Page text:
At a Critical Moment, a New Direction for the National Fund

Last month in Dallas, we gathered about 375 workforce professionals, funders, employers, and workers for our biennial convening, The Time is Now: Building An Economy that Works for Everyone.

We chose our convening’s theme because, despite 10 years of economic recovery and record low unemployment, America’s economy is not working for everyone.

As many as 50 million American households don’t have the necessary income to support a family. A disproportionate number of these households are headed by people of color. At the same time, economists talk about yearly wage gains of 3% as “substantial progress.” If you make $12 an hour, a 3% wage increase comes out to 36 cents more per hour. Is that substantial? And a recent study pointed out that no one making minimum wage can afford rental housing in any community in the United States.

This is not an economy that works for everyone.

Yet across the National Fund’s more than 30 communities, jobs openings are plentiful and employers bemoan a lack of skilled workers to fill them. But too many jobs are not good jobs. And for those looking for a good job or hoping to gain new skills and move up to a better job, there are too many barriers: insufficient public transportation, no affordable child care, too few opportunities for skills and training, too few apprenticeships, too much discrimination.

Now is the time to remove these barriers.

With jobs plentiful, we have an opportunity to bring new workers into this economy. To invest in people and help the current workforce become more skilled and more productive. To pay a decent wage, provide a safe place to work, and foster a culture where workers’ contributions matter, because a good job is a competitive advantage.

With this great economic recovery, with business profits strong, with inflation in check, now is the time to build an economy that works for everyone.

These are the conditions that demand a new set of strategic priorities for this country and for this organization. We have spent the last year developing a new direction for the National Fund. A new set of strategic priorities that leverages our 12 years of experience, impact, and learning.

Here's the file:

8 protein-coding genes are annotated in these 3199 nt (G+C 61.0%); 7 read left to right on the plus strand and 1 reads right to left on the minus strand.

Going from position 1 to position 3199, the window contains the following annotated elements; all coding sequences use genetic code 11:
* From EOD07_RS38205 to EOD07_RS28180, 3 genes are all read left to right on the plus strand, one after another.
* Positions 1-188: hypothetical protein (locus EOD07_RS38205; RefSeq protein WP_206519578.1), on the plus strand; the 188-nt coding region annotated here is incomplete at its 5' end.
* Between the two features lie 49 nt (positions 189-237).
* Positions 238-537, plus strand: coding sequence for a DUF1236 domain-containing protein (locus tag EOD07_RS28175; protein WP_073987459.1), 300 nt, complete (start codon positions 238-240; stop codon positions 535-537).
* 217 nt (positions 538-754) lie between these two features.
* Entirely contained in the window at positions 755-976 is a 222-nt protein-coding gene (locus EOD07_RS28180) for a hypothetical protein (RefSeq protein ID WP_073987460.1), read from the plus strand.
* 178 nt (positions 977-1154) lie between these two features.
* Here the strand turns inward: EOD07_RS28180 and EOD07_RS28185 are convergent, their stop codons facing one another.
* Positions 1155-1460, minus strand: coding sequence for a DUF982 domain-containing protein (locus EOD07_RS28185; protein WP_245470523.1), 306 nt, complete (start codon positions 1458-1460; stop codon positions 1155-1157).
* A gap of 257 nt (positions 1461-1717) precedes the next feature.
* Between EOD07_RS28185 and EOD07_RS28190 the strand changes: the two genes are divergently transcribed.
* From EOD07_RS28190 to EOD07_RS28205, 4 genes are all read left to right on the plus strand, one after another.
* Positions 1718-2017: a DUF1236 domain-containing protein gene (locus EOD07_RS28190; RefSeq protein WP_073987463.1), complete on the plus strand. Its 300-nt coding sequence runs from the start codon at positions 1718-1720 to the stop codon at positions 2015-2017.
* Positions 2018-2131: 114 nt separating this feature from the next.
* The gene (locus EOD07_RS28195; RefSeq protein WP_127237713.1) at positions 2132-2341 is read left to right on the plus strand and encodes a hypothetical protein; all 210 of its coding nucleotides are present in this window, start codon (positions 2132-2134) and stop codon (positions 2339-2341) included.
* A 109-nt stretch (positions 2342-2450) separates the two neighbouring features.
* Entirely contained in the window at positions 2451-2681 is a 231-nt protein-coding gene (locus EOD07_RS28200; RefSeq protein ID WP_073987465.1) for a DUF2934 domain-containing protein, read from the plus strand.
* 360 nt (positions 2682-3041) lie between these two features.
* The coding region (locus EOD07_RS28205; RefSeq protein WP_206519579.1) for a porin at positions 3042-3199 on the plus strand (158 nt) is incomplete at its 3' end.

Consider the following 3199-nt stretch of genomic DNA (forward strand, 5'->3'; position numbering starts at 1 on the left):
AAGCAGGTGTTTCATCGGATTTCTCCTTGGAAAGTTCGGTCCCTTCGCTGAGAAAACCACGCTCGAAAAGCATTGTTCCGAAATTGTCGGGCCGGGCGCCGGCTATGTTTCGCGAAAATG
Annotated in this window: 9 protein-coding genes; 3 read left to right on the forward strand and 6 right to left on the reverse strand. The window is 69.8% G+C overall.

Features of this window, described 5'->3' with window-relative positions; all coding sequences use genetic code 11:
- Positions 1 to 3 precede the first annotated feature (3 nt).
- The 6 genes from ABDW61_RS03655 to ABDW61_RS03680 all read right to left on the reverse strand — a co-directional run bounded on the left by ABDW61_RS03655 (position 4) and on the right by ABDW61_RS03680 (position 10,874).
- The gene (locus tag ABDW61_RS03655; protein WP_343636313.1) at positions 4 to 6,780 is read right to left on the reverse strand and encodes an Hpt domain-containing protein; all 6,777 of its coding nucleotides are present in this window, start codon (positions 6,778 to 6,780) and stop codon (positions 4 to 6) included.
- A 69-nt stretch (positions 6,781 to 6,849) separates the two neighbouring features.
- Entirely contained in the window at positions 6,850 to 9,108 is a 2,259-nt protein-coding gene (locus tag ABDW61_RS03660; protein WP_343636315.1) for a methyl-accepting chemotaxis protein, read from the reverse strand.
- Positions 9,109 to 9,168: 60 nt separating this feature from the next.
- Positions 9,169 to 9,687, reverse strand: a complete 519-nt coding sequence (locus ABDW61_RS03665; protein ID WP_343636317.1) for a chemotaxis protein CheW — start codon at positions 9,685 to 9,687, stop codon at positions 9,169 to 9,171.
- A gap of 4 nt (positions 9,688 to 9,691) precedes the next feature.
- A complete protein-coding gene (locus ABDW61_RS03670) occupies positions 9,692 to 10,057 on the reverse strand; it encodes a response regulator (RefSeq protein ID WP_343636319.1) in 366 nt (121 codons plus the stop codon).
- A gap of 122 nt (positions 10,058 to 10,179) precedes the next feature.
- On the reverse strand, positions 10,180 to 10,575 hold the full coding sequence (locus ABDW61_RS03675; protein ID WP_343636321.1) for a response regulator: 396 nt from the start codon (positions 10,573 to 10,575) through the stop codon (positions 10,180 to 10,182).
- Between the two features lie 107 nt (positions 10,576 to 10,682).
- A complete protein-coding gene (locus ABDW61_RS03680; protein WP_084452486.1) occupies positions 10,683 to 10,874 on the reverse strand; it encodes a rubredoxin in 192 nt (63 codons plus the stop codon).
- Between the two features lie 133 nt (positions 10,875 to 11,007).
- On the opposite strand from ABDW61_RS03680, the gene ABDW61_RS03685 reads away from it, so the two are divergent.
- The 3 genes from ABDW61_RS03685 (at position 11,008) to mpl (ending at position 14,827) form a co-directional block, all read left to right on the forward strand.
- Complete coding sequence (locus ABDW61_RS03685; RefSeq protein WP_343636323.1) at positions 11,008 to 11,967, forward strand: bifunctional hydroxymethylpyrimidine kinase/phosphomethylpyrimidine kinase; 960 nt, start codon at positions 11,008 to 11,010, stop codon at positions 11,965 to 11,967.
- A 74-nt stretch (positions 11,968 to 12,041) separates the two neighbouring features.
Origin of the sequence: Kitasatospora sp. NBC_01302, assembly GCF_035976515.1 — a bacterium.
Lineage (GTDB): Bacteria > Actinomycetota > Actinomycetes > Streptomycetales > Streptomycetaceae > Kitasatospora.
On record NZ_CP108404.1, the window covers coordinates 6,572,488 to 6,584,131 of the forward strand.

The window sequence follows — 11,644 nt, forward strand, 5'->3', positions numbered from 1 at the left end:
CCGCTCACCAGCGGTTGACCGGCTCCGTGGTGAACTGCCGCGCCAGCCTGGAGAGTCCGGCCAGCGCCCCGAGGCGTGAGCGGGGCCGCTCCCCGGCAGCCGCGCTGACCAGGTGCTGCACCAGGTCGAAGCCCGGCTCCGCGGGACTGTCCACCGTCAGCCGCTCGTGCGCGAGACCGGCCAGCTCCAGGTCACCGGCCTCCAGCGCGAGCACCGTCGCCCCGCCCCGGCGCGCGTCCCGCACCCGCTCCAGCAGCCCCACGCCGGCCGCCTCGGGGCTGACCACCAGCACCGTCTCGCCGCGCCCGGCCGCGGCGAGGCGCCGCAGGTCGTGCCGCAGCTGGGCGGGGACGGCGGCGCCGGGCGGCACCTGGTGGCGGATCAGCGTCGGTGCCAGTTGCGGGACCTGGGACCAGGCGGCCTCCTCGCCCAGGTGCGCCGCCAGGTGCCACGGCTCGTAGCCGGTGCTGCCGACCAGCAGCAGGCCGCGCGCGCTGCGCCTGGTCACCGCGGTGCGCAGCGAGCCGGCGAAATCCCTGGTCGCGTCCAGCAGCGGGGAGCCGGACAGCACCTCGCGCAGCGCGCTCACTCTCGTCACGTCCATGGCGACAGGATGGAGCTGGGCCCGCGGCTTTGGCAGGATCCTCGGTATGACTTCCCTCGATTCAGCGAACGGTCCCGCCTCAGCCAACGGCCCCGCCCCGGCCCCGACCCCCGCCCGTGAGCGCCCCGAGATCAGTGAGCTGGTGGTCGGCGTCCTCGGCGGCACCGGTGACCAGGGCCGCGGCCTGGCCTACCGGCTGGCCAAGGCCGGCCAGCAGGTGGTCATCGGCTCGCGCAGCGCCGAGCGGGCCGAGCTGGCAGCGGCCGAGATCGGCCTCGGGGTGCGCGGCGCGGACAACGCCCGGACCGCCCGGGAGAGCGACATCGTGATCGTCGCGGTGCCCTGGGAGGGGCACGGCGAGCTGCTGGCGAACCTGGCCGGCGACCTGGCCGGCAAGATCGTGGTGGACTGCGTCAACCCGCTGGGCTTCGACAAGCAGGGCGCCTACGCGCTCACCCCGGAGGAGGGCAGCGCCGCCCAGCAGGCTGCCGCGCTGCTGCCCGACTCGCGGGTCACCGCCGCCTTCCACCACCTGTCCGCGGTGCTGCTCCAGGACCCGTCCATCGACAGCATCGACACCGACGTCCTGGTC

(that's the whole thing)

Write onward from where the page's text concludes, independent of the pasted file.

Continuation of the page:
Our vision guides us. An equitable future where workers, employers, and communities are thriving and prosperous.

Our mission is clear. To collaborate with workers, employers, and communities to advance a skilled workforce, promote good jobs, and invest in equitable outcomes.

Our core values drive us.

  • Collaboration and partnership
  • The power of the network
  • Racial equity and Inclusion
  • Systems thinking
  • Innovation and continuous learning


Our strategic priorities are straight forward and aggressive.

Strengthen Network Capacity to Drive Impact, Locally and Nationally.

Why? Because we believe in the power of this network to improve local systems and outcomes, and we commit to investing in it.

Support Worker Success and Facilitate Increased Worker Engagement.

Why? Because we believe in developing workers with skills that are needed now and adaptable to the future, and that workers are an essential partner in creating value.

Cultivate More Employers of Choice and Promote Good Jobs.

Why? Because employers are our partners in making jobs better, and those who do set an example for others.

Promote Racial Equity and Inclusion in Workforce Outcomes

Why? Because inequities destroy individual spirit and harm families and communities. We must address the root cause of these disparities and end them once and for all.

Build a Rigorous Evaluation and Continuous Learning Culture.

Why? Because in order to achieve our mission, we must measure the impact of our solutions so we are always learning and improving.


These form the foundation of our new direction. We are in the process of building on that foundation into a full five-year plan with specific objectives, timelines, and measures.

We cannot advance these priorities without the support and investment of everyone in our network:

  • Local and national funders
  • Local workforce investment boards
  • Community colleges
  • Training providers
  • Community-based organizations
  • Economic development organizations
  • City, county, and state government

All of these partners are working together to move these strategic priorities ahead.

Now is the time to roll up our sleeves and get to work.

Fred Dedrick

-- President and CEO, National Fund for Workforce Solutions